County should not 'buy' jobs, residents say
By Andrew Bell
Published in News on January 4, 2006 1:50 PM
The only two speakers at public hearings on Wayne County's decision to provide land and money to new businesses in exchange for creating jobs argued that county leaders shouldn't be in the business of buying jobs.
The Wayne County Board of Commissioners held two public hearings Tuesday. The first was to receive comments on the proposed conveyance of two lots at ParkEast, the county's industrial park on U.S. 70 bypass, to the newly combined Committees of 100 so the lots can be offered to an industry willing to locate there. The incentive package also includes a promise by the county to give the industry $1.25 million if it creates as many as 250 jobs.
The second hearing was to receive comments on the county's plans to deed 20 acres at ParkEast to Andrew Corp., which has already agreed to build a facility there that will create 204 new jobs and relocate 232 from Smithfield. That incentive package includes $1.2 million in cash and three $30,000 state grants.
Willie Ray Starling of Mount Olive and Sandy Korschun of Walnut Creek spoke at the hearings.
Starling said the county has already sunk enough money into the industrial park. He noted there are two unoccupied shell buildings, which were constructed at taxpayers' expense, sitting empty at the park.
"We built those two shell buildings as incentives and contingency plans years ago and what has happened there?" Starling said. "My tax dollars are making interest payments on what? What we really need is someone in government in this county to concern themselves with where money is being wasted and how we can improve the business climate in this county."
He said companies play local governments against one another, seeking the best deal.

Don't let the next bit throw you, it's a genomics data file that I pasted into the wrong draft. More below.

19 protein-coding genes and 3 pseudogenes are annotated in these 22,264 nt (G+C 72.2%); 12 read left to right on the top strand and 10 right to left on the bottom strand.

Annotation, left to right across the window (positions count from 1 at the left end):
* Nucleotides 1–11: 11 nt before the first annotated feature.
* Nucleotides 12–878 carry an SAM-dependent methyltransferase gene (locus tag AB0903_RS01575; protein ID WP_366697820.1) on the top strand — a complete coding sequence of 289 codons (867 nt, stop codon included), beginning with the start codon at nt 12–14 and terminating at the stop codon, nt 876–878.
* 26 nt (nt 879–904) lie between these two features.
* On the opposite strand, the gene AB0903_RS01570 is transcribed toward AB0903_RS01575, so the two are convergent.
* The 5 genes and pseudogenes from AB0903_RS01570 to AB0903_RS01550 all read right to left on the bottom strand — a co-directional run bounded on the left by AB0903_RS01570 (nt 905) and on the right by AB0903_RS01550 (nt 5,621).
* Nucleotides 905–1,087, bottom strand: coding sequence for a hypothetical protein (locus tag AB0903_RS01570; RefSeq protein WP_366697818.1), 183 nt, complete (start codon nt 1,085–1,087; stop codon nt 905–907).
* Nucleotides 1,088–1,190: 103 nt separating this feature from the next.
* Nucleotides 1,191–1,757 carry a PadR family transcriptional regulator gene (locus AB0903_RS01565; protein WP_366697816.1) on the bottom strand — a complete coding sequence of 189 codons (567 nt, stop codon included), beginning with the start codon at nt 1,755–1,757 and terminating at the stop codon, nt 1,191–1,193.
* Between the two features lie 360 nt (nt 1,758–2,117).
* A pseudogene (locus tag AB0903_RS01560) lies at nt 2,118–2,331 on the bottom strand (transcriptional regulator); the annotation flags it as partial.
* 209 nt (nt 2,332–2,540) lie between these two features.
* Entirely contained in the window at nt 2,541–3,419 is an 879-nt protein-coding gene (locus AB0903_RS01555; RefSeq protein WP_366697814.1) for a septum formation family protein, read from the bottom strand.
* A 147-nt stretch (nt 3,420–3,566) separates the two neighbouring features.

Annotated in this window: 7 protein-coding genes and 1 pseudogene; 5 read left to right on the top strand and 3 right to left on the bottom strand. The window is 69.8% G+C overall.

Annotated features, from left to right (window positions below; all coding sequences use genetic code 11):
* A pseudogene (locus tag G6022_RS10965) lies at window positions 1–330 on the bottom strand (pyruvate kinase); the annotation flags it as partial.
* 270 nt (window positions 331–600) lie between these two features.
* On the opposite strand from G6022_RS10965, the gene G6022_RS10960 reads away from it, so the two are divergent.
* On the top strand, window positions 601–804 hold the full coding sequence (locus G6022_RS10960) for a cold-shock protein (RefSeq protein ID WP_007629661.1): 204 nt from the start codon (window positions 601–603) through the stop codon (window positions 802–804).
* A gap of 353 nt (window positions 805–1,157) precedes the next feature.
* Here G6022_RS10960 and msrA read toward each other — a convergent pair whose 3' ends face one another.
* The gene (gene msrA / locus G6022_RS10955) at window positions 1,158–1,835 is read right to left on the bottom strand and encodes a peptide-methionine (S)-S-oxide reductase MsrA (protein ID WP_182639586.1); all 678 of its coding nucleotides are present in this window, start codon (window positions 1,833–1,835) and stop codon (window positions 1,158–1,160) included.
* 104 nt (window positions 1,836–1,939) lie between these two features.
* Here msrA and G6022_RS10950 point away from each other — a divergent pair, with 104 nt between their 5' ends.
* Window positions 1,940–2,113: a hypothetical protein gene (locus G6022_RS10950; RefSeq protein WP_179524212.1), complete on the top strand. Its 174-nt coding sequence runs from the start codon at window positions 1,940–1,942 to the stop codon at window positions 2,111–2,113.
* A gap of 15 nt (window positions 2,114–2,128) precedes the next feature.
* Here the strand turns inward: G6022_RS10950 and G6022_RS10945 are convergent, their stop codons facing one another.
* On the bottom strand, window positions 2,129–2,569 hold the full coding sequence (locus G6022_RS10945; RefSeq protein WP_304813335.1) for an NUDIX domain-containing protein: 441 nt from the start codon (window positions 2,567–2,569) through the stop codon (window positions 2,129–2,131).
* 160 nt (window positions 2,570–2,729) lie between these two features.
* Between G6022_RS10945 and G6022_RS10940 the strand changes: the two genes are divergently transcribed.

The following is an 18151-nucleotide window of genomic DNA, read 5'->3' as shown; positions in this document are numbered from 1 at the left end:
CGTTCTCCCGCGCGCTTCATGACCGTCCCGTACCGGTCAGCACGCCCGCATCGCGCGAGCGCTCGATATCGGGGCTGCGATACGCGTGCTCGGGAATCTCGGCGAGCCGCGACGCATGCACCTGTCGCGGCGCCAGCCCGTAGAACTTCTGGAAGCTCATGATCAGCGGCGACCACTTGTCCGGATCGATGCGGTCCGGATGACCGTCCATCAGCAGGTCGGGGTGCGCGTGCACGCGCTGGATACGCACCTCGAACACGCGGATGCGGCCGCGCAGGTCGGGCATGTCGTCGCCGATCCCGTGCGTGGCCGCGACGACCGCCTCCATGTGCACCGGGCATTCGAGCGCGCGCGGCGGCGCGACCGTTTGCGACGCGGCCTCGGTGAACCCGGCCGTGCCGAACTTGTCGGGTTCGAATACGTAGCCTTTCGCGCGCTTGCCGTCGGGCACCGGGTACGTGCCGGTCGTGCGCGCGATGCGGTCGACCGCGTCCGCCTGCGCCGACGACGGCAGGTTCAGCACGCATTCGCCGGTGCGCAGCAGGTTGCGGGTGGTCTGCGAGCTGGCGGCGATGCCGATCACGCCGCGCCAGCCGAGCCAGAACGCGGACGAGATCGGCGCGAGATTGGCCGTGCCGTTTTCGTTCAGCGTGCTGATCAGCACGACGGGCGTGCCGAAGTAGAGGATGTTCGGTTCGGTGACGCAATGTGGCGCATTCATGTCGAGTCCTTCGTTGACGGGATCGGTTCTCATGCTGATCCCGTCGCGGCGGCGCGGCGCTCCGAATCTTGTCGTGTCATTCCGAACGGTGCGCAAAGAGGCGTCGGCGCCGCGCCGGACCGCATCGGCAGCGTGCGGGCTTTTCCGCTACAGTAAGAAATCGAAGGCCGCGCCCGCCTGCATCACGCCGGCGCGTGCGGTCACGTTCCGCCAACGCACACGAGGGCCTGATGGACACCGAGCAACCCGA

"When the bribe money is gone, so will they be," Starling said.
He said the commissioners should lower taxes. That would be more of an incentive for business growth, he added.
Korschun said county officials should focus more on improving the infrastructure and less on providing incentive packages as bait.
"If we can develop our highways and ports, then we can become an attractive state for distribution, industry and business," he said.
Commissioners said they will not come to a decision about either incentive package at least until their next meeting Jan. 17.
The commissioners also approved:
*Establishing new pay grades for the Sheriff's Office and Register of Deeds office. The new pay grades were recommended by County Manager Lee Smith to bring employees' salaries up to par with those in surrounding counties, he said. The pay grade increases the sheriff's minimum salary to $52,875. The maximum would be $82,466. The salary range for the registrar of deeds is from $45,675 to $71,239.
*Sending a letter to Gov. Michael Easley calling for a special session of the Legislature to give lawmakers a chance to delay counties' ordered change in voting machines. Current state law requires most of the state's counties to buy new voting machines and have them ready for early voting in the May primaries.
*The reappointment of Mount Olive Mayor B.R. Huggins to the Eastern Carolina RPO Transportation Advisory Committee. The two-year term will allow Huggins to continue to represent the interest of all the municipal governments in Wayne County.
*A petition that would include Hawkins Drive onto the state maintenance system. The road is an existing street of the Chris Manor subdivision in the Buck Swamp Township.
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